In elementary school, due to poor behavior children lose their recess or free time. Recess is the one place where children release their frustration and irritation. What many people fail to realize is that high school offers students the same thing. Being part of high school sports develops motor skills, maintains a healthy exercise program, and provides for a release when school work becomes too much to handle. Most high school sport programs require that a student have at least a C average in order to participate. School sports helps children socialize with other children, helps them bond with their parents, and it increases their self-esteem.
It boosts school morale when students meet to cheer for their team. While sports sometimes is a distraction from school, that is not necessarily a bad thing. Most teenagers need an outlet to connect with other their own age. This helps students have pride in something and this will help them in the long run. This increased interest in school generally results in increased enjoyment in academics, resulting in better overall test scores and grades.
As an adult, I look back at my high school years, and I have to say that the most memorable times were the times spent around sport activities. I look back at these memories and they still bring a sense of pride back. I remember everything fondly and I would want my children to experience the same thing. Academics are fundamental but in order to succeed at something we have to love it.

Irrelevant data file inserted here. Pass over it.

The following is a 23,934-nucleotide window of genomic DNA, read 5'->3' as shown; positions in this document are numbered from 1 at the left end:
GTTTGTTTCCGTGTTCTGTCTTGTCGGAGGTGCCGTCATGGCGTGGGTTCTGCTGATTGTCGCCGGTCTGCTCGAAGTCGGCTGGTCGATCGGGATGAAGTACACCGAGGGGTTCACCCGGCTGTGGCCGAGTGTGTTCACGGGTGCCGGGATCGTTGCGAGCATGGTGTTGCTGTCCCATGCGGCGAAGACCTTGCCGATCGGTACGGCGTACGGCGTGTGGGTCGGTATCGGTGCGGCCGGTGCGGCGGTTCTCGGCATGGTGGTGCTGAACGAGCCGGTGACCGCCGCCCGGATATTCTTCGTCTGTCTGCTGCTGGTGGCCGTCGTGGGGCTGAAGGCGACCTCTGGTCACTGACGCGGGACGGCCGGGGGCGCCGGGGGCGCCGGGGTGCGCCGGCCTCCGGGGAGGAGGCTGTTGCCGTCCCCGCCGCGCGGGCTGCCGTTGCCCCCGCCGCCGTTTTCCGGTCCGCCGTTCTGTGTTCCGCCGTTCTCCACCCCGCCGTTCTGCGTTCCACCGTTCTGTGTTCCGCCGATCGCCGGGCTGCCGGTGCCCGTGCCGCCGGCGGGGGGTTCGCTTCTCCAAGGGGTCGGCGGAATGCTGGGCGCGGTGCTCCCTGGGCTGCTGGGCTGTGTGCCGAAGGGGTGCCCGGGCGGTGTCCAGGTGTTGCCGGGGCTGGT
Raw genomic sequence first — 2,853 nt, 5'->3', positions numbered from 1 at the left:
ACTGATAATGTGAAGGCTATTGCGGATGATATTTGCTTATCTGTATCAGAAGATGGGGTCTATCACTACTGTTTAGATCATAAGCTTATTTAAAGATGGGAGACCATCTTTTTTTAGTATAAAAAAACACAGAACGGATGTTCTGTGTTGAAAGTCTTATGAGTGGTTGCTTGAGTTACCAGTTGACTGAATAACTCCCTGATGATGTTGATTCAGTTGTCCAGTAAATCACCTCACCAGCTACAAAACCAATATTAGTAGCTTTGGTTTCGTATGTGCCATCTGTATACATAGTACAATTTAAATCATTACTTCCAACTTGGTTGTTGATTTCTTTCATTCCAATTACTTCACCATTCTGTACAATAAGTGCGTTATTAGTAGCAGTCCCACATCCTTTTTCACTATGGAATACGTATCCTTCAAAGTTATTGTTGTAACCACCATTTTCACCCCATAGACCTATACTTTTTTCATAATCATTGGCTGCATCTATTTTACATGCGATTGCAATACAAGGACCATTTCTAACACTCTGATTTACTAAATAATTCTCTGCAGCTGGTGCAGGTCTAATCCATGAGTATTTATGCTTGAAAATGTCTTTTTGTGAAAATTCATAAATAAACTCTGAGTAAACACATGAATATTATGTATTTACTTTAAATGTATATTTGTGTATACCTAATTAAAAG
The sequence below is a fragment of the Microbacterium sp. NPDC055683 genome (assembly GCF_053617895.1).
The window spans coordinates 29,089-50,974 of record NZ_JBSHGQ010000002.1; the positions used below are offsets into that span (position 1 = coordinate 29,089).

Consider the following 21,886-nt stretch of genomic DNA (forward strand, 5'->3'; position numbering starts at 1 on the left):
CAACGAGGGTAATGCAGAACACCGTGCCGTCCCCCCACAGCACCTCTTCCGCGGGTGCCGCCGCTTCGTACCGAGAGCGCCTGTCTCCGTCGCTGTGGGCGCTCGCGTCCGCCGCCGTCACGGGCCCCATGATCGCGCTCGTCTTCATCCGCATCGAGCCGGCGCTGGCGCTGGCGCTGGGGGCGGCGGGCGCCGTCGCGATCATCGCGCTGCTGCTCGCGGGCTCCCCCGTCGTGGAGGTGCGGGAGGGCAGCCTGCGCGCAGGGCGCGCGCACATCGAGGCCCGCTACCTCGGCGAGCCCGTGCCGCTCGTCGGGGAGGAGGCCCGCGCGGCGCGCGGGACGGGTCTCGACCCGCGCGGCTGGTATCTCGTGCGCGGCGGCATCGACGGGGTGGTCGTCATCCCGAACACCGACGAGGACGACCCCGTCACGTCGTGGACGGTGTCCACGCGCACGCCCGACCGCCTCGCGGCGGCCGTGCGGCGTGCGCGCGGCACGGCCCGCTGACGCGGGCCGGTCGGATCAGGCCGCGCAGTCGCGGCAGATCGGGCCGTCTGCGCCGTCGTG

Natasha Hare

After reading Elizabeth Kobert’s vision on high school sports and academics. She argues that high school sports have a major interference with academics. I sense she’s saying academics are under supported and sports are overly encouraged. Kobert employs many significant examples in her argument.

In Kolberts argument the case she used froma Amanda Ripleys book “The Smartest Kids in the World” proved a incredibly applicable point. This case examines how Poland students test scores have risen from below average in less than a decade. Furthermore those same students now out smart American students. One pivotal fact here is that school sports are nonexistent in countries like this. I believe what Kolbert is trying to explain is that the whole meaning of school has somewhat been misconstrued in America. School is here principally for academics and sports are presumed to be extracurricular.